‘Cribs for Kids’ works to prevent infant deaths

‘Cribs for Kids’ works to prevent infant deaths

infant sleeping
To reduce infant mortality in Delaware, the Infant Apnea Team at Christiana Hospital and Cribs for Kids are working to promote safe sleeping practices for babies. (stock photo)

The Infant Apnea Team at Christiana Hospital is part of the Delaware Chapter of Cribs for Kids, a program that provides cribs for infants under the age of six months if their families can’t afford one. The program is spearheading an initiative to eradicate bed sharing, which is a major risk factor for sudden unexplained infant death, or SUID.

The practice of multiple-birth siblings sharing a crib, also known as co-bedding, is not permitted in any of Christiana Care’s Maternal-Child Health units.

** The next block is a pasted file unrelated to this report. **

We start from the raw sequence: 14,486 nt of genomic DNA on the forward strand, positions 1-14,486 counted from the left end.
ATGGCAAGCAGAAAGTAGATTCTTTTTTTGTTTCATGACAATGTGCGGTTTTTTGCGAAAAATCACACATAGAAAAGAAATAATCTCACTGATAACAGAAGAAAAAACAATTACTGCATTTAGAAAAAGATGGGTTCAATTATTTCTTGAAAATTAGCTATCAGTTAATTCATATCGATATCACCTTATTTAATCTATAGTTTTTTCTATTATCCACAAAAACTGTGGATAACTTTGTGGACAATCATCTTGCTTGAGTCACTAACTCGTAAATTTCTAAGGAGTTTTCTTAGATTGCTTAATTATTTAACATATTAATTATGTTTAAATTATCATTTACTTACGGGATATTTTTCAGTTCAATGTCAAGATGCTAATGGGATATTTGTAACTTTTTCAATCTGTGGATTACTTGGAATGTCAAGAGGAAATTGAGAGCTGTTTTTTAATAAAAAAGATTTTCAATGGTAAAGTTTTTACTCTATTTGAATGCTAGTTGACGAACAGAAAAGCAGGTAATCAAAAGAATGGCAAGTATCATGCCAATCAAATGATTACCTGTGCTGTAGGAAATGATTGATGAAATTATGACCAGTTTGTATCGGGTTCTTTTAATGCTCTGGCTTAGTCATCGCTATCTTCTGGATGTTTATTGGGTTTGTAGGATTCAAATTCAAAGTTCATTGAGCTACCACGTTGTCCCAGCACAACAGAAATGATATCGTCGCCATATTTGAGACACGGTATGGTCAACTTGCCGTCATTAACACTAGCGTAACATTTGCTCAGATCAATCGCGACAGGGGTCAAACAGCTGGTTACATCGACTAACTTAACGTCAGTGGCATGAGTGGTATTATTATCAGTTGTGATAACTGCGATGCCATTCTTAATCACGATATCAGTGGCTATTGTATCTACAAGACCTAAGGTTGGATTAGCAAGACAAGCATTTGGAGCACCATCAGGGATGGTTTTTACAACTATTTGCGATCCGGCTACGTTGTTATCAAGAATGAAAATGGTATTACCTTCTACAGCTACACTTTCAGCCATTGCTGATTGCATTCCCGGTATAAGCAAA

“In addition to the cribs, we educate parents on safe sleeping,” said Katherine E. Lefebvre, RN, MSN, CPNP. “This is the most important piece to promoting safe sleep, done in both the Neonatal Intensive Care Unit and on the post-partum floors.”

Lefebvre and Pamela Jimenez, RN, MSN, FNP-C/PNP-C, are members of the Safe Sleep Committee of the State of Child Death, Near Death and Stillbirth Commission.

The Cribs for Kids program has provided nearly 250 portable cribs throughout the state, many to parents with multiple births.

“Families with twins often can afford one crib but not two,” Lefebvre says.

Sharing a crib or other space, such as a bed or playpen, can result in tragedy. A review by the Safe Sleep Committee of 18 sleep-related deaths of infants in 2008–09 revealed that 14 of the deaths occurred when the baby was sleeping with siblings or adults.

Guidelines established by the American Academy of Pediatrics state that siblings, including multiples, should not share a bed.

Delaware’s rate of infant mortality is worse than the national average, ranked 44th of the 50 states, with eight deaths for every 1,000 births.

“Through education, we are working to alert parents to the dangers of cobedding,” Jimenez says. “By providing free cribs to parents, babies don’t have to share a crib or a bed with others, resulting in a safer environment.”

To learn more, download A Parent’s Guide to Safe Sleep (PDF), from the American Academy of Pediatrics.